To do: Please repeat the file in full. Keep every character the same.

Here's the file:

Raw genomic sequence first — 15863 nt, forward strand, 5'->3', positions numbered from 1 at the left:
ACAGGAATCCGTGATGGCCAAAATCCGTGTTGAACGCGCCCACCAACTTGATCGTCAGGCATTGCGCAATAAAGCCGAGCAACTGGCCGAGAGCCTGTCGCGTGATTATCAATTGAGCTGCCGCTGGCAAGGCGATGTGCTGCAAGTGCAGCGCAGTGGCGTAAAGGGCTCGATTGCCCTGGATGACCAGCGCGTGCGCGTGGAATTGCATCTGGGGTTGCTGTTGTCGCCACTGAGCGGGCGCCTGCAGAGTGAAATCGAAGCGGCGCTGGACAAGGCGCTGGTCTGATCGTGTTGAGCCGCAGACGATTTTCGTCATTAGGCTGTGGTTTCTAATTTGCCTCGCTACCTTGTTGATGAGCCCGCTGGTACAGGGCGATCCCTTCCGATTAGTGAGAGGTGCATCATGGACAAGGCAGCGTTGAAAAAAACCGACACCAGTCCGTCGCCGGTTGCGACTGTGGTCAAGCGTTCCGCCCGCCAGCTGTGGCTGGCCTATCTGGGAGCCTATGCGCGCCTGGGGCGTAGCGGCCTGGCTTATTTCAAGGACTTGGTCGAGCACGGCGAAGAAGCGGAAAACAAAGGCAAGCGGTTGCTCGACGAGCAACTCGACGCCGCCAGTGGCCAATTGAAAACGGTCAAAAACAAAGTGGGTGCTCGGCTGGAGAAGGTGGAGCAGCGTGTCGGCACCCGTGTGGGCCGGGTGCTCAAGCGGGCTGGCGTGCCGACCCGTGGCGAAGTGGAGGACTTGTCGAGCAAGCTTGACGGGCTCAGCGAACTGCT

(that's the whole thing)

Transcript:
Raw genomic sequence first — 15863 nt, forward strand, 5'->3', positions numbered from 1 at the left:
ACAGGAATCCGTGATGGCCAAAATCCGTGTTGAACGCGCCCACCAACTTGATCGTCAGGCATTGCGCAATAAAGCCGAGCAACTGGCCGAGAGCCTGTCGCGTGATTATCAATTGAGCTGCCGCTGGCAAGGCGATGTGCTGCAAGTGCAGCGCAGTGGCGTAAAGGGCTCGATTGCCCTGGATGACCAGCGCGTGCGCGTGGAATTGCATCTGGGGTTGCTGTTGTCGCCACTGAGCGGGCGCCTGCAGAGTGAAATCGAAGCGGCGCTGGACAAGGCGCTGGTCTGATCGTGTTGAGCCGCAGACGATTTTCGTCATTAGGCTGTGGTTTCTAATTTGCCTCGCTACCTTGTTGATGAGCCCGCTGGTACAGGGCGATCCCTTCCGATTAGTGAGAGGTGCATCATGGACAAGGCAGCGTTGAAAAAAACCGACACCAGTCCGTCGCCGGTTGCGACTGTGGTCAAGCGTTCCGCCCGCCAGCTGTGGCTGGCCTATCTGGGAGCCTATGCGCGCCTGGGGCGTAGCGGCCTGGCTTATTTCAAGGACTTGGTCGAGCACGGCGAAGAAGCGGAAAACAAAGGCAAGCGGTTGCTCGACGAGCAACTCGACGCCGCCAGTGGCCAATTGAAAACGGTCAAAAACAAAGTGGGTGCTCGGCTGGAGAAGGTGGAGCAGCGTGTCGGCACCCGTGTGGGCCGGGTGCTCAAGCGGGCTGGCGTGCCGACCCGTGGCGAAGTGGAGGACTTGTCGAGCAAGCTTGACGGGCTCAGCGAACTGCT